“#NeverGiveUp: A Memoir of Baseball
& Traumatic Brain Injury”
With Ryan Dempsey
The publishing info:
Released April 23, 2021
Caption for above photo:
Home plate umpire Rocky Roe calls the Angels’ Ruppert Jones safe after he slid past Red Sox catcher Rich Gedman, tying the score in the bottom of the ninth in Game 5 of the 1986 ALCS on Oct. 12 at Anaheim Stadium. Jones, running for Bob Boone, scored on Rob Wilfong’s single. (Photo by David Madison/Getty Images)
The review in 90 feet or less
When Adam Ulrey wrote a 3,000 word piece on Ruppert Jones’ life and times for the Society For American Baseball Research’s BioProject, it began:
“If a movie of Ruppert Jones’ career were to be made, its title might be ‘What Could Have Been.’ This gifted five-tool player was beset by injuries throughout his career. He could hit with power to all fields and run like a gazelle. Jones called homers “accidents,” maintaining that he was at the plate to make contact and get base hits. He hit 147 accidents in his career. He came to Seattle from Kansas City after being the very first pick in the 1976 expansion draft. Jones was the first Mariner to be an All-Star, in 1977 and made the team again, this time for the National League, for the San Diego Padres in 1982. As a Mariner playing in front of small crowds, Jones heard the constant chants of his name: “ROOP! ROOP! ROOP!”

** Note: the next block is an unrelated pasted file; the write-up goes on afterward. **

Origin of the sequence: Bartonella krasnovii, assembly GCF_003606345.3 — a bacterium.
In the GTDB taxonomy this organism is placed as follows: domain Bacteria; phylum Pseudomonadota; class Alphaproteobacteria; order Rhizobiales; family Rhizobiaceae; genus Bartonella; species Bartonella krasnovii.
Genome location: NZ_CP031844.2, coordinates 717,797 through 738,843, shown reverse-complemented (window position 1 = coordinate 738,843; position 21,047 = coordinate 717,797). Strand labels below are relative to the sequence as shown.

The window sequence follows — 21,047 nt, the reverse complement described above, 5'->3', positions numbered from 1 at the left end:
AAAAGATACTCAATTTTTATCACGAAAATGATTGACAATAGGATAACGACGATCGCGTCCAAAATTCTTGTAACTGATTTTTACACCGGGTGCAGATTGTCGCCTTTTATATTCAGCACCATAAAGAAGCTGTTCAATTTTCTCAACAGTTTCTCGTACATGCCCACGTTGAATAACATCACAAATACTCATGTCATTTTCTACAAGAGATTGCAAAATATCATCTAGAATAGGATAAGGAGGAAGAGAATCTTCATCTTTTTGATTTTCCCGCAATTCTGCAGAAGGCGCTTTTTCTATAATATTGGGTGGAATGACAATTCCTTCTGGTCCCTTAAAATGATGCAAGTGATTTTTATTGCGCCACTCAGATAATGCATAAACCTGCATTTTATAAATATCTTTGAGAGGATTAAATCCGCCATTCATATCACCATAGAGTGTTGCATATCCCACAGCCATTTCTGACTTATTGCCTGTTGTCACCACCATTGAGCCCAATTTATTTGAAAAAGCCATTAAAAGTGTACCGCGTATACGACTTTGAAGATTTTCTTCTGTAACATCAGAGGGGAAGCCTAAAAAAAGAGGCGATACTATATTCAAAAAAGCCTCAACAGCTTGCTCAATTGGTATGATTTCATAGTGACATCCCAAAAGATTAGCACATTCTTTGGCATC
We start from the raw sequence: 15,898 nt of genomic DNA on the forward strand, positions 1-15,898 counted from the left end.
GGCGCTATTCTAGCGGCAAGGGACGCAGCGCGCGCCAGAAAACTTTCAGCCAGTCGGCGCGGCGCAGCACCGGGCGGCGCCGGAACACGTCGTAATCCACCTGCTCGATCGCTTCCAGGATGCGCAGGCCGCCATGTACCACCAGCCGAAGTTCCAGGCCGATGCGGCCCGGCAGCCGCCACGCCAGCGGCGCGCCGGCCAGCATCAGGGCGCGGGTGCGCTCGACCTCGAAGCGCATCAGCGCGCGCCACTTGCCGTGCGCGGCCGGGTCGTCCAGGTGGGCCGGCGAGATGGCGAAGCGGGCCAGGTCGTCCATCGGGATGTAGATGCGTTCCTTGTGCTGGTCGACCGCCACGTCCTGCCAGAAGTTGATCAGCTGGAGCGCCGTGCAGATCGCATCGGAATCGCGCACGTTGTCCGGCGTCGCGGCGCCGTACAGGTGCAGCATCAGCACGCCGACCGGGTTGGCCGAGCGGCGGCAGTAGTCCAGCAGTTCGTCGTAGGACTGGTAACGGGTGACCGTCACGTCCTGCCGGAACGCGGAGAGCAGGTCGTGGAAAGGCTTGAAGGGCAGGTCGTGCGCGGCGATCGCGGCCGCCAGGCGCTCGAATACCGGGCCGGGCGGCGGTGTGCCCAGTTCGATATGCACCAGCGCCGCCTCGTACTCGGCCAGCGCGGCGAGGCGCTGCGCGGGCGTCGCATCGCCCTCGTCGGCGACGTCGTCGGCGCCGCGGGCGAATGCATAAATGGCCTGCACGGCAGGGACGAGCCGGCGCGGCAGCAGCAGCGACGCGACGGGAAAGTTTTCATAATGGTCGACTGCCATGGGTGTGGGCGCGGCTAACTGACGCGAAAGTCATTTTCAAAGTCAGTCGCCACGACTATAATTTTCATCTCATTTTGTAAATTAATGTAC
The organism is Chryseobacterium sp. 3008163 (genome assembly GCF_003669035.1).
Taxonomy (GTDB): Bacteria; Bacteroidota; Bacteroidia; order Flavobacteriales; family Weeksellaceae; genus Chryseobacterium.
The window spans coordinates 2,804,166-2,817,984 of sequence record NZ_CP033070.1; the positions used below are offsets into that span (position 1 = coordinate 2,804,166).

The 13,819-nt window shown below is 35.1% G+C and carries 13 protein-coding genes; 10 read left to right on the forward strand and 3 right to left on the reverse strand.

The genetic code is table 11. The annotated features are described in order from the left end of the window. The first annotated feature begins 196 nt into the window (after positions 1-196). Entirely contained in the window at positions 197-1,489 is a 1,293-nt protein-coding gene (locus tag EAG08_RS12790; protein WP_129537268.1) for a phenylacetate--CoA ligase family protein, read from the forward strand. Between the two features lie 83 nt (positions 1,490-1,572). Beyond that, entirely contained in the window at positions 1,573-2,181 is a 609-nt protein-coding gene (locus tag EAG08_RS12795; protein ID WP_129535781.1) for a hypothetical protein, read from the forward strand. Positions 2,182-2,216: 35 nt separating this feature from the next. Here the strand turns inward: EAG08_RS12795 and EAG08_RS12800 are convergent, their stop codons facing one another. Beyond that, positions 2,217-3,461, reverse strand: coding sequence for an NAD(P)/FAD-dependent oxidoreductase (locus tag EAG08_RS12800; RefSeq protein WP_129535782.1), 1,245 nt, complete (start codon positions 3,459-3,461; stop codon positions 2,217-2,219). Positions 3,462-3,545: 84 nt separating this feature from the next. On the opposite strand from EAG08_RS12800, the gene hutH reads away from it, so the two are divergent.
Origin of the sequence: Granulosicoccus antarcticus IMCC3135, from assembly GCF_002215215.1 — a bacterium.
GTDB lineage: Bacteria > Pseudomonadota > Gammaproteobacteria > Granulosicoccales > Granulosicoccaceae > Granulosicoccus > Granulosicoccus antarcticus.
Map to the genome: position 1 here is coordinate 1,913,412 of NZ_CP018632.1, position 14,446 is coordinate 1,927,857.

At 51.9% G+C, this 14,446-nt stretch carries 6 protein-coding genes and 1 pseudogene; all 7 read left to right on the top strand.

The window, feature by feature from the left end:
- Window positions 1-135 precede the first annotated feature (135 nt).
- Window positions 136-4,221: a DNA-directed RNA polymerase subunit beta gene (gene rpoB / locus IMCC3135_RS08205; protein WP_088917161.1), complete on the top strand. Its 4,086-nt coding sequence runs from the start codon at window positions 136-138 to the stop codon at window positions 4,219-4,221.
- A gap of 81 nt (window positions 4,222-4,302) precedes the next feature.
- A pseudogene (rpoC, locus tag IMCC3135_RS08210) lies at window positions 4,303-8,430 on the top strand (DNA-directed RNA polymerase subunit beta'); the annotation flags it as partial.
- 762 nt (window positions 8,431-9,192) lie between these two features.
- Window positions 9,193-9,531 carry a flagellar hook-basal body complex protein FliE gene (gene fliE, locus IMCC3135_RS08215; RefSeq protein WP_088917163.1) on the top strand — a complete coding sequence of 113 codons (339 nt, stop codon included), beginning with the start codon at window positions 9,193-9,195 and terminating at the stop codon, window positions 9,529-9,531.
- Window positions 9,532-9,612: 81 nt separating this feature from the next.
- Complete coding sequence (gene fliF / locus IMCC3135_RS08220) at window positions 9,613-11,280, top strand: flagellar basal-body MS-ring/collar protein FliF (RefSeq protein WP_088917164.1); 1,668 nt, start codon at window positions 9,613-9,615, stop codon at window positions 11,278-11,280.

Hmmm … think about how a movie would look …
Opening scene: Overhead shot of Olympic Stadium in Montreal, with 59,000 in attendance, scene of the July 13, 1982 All-Star Game
Ruppert Jones’ voiceover describes his season to that point with the San Diego Padres:
“Despite all my problems, I was playing great this season. The fans in San Diego really took a liking to me. They even had T-shirts made up with ‘Rupe’s Troops’ written on them. I was playing so well that I was selected to the National League All-Star team … The National League took pride in trying to beat the American League. All the National League players talked about was winning the game. Their attitude was infectious and when the game time arrived, I was ready to play.”
Cut to video clip of ABC’s coverage of the game:
Jones comes up as a pinch hitter leading off the bottom of the third inning. He hits the first pitch off Dennis Eckersley, deep to right-center field that looks like a home run. It slices off the wall and bounces high between right fielder Reggie Jackson and center fielder Fred Lynn, caroming sharply on the artificial turf back toward the infield. Jackson chases down the ball, picks it up just before it reaches second baseman Bobby Grich, and Jones steams into third base, celebrating a triple.
Two batters later, Pete Rose hits a fly ball to medium right-center field. Jackson makes the catch. Jones breaks for the plate. A head-first slide gets his left hand in around a tag attempt by Carlton Fisk to score on the sacrifice fly. The National League’s lead goes to 3-0. The camera picks up Jones coming back to the dugout, getting a hug from National League Manager Tommy Lasorda, then high fives from Gary Carter, Al Oliver, Dale Murphy, Steve Howe and Steve Sax.